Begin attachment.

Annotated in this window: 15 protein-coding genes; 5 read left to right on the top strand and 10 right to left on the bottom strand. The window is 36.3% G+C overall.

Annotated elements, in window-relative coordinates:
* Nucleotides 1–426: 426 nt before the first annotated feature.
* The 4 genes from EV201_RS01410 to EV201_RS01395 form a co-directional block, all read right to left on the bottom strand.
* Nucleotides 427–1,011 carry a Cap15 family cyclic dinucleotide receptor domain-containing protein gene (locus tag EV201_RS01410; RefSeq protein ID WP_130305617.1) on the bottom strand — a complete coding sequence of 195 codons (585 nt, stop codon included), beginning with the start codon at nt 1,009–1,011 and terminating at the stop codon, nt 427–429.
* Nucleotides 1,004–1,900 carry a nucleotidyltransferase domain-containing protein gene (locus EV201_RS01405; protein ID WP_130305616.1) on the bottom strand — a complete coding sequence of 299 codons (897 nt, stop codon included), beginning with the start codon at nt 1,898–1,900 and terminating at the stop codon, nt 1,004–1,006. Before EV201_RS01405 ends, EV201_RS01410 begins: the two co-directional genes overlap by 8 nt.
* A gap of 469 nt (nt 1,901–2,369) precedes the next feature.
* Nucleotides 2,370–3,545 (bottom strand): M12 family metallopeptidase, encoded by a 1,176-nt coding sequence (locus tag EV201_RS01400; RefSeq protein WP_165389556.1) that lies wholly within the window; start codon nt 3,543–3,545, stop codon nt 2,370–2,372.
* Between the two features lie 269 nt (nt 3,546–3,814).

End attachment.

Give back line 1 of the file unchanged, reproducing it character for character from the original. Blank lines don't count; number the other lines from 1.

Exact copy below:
Annotated in this window: 15 protein-coding genes; 5 read left to right on the top strand and 10 right to left on the bottom strand. The window is 36.3% G+C overall.